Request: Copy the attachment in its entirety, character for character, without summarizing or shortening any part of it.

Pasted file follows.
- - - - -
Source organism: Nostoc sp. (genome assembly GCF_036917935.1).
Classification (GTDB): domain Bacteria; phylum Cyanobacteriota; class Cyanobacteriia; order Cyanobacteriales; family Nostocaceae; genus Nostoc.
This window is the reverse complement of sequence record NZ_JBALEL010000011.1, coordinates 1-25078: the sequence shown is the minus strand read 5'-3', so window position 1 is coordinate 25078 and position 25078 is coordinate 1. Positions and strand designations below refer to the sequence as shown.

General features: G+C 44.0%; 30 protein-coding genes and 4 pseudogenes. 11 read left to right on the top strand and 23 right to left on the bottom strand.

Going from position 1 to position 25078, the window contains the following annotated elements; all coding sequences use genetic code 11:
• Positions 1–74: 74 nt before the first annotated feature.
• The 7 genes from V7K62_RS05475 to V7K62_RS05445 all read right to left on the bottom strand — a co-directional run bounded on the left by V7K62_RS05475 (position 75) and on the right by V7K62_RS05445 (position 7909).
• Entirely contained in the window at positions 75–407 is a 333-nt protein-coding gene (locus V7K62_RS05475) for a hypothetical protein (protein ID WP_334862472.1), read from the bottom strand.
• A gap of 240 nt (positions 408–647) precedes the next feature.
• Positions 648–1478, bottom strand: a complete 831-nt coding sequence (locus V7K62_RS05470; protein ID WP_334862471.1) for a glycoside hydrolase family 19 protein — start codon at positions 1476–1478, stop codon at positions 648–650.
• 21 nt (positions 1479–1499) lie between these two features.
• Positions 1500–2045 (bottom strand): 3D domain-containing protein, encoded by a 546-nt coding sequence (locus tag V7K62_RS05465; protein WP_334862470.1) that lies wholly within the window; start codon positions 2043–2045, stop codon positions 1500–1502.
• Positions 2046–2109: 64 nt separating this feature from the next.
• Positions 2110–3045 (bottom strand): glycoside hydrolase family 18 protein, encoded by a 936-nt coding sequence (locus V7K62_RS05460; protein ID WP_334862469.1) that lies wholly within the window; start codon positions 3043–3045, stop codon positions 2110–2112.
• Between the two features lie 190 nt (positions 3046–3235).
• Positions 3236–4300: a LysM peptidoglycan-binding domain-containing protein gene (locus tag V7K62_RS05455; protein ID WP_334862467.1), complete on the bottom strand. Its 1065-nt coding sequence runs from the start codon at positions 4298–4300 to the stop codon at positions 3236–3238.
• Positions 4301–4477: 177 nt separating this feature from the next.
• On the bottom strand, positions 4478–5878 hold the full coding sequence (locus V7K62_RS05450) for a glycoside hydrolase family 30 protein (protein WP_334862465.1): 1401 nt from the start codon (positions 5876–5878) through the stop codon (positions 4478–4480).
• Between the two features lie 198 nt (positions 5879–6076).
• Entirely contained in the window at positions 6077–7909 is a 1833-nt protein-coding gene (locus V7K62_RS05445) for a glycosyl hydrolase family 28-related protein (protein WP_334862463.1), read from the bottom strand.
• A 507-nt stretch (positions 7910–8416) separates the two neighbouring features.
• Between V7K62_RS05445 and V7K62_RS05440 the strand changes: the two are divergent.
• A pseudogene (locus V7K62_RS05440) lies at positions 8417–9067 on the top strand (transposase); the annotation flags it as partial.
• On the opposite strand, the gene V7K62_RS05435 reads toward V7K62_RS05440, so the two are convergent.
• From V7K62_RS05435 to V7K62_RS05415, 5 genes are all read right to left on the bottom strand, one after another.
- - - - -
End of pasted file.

Source organism: Nostoc sp. (genome assembly GCF_036917935.1).
Classification (GTDB): domain Bacteria; phylum Cyanobacteriota; class Cyanobacteriia; order Cyanobacteriales; family Nostocaceae; genus Nostoc.
This window is the reverse complement of sequence record NZ_JBALEL010000011.1, coordinates 1-25078: the sequence shown is the minus strand read 5'-3', so window position 1 is coordinate 25078 and position 25078 is coordinate 1. Positions and strand designations below refer to the sequence as shown.

General features: G+C 44.0%; 30 protein-coding genes and 4 pseudogenes. 11 read left to right on the top strand and 23 right to left on the bottom strand.

Going from position 1 to position 25078, the window contains the following annotated elements; all coding sequences use genetic code 11:
• Positions 1–74: 74 nt before the first annotated feature.
• The 7 genes from V7K62_RS05475 to V7K62_RS05445 all read right to left on the bottom strand — a co-directional run bounded on the left by V7K62_RS05475 (position 75) and on the right by V7K62_RS05445 (position 7909).
• Entirely contained in the window at positions 75–407 is a 333-nt protein-coding gene (locus V7K62_RS05475) for a hypothetical protein (protein ID WP_334862472.1), read from the bottom strand.
• A gap of 240 nt (positions 408–647) precedes the next feature.
• Positions 648–1478, bottom strand: a complete 831-nt coding sequence (locus V7K62_RS05470; protein ID WP_334862471.1) for a glycoside hydrolase family 19 protein — start codon at positions 1476–1478, stop codon at positions 648–650.
• 21 nt (positions 1479–1499) lie between these two features.
• Positions 1500–2045 (bottom strand): 3D domain-containing protein, encoded by a 546-nt coding sequence (locus tag V7K62_RS05465; protein WP_334862470.1) that lies wholly within the window; start codon positions 2043–2045, stop codon positions 1500–1502.
• Positions 2046–2109: 64 nt separating this feature from the next.
• Positions 2110–3045 (bottom strand): glycoside hydrolase family 18 protein, encoded by a 936-nt coding sequence (locus V7K62_RS05460; protein ID WP_334862469.1) that lies wholly within the window; start codon positions 3043–3045, stop codon positions 2110–2112.
• Between the two features lie 190 nt (positions 3046–3235).
• Positions 3236–4300: a LysM peptidoglycan-binding domain-containing protein gene (locus tag V7K62_RS05455; protein ID WP_334862467.1), complete on the bottom strand. Its 1065-nt coding sequence runs from the start codon at positions 4298–4300 to the stop codon at positions 3236–3238.
• Positions 4301–4477: 177 nt separating this feature from the next.
• On the bottom strand, positions 4478–5878 hold the full coding sequence (locus V7K62_RS05450) for a glycoside hydrolase family 30 protein (protein WP_334862465.1): 1401 nt from the start codon (positions 5876–5878) through the stop codon (positions 4478–4480).
• Between the two features lie 198 nt (positions 5879–6076).
• Entirely contained in the window at positions 6077–7909 is a 1833-nt protein-coding gene (locus V7K62_RS05445) for a glycosyl hydrolase family 28-related protein (protein WP_334862463.1), read from the bottom strand.
• A 507-nt stretch (positions 7910–8416) separates the two neighbouring features.
• Between V7K62_RS05445 and V7K62_RS05440 the strand changes: the two are divergent.
• A pseudogene (locus V7K62_RS05440) lies at positions 8417–9067 on the top strand (transposase); the annotation flags it as partial.
• On the opposite strand, the gene V7K62_RS05435 reads toward V7K62_RS05440, so the two are convergent.
• From V7K62_RS05435 to V7K62_RS05415, 5 genes are all read right to left on the bottom strand, one after another.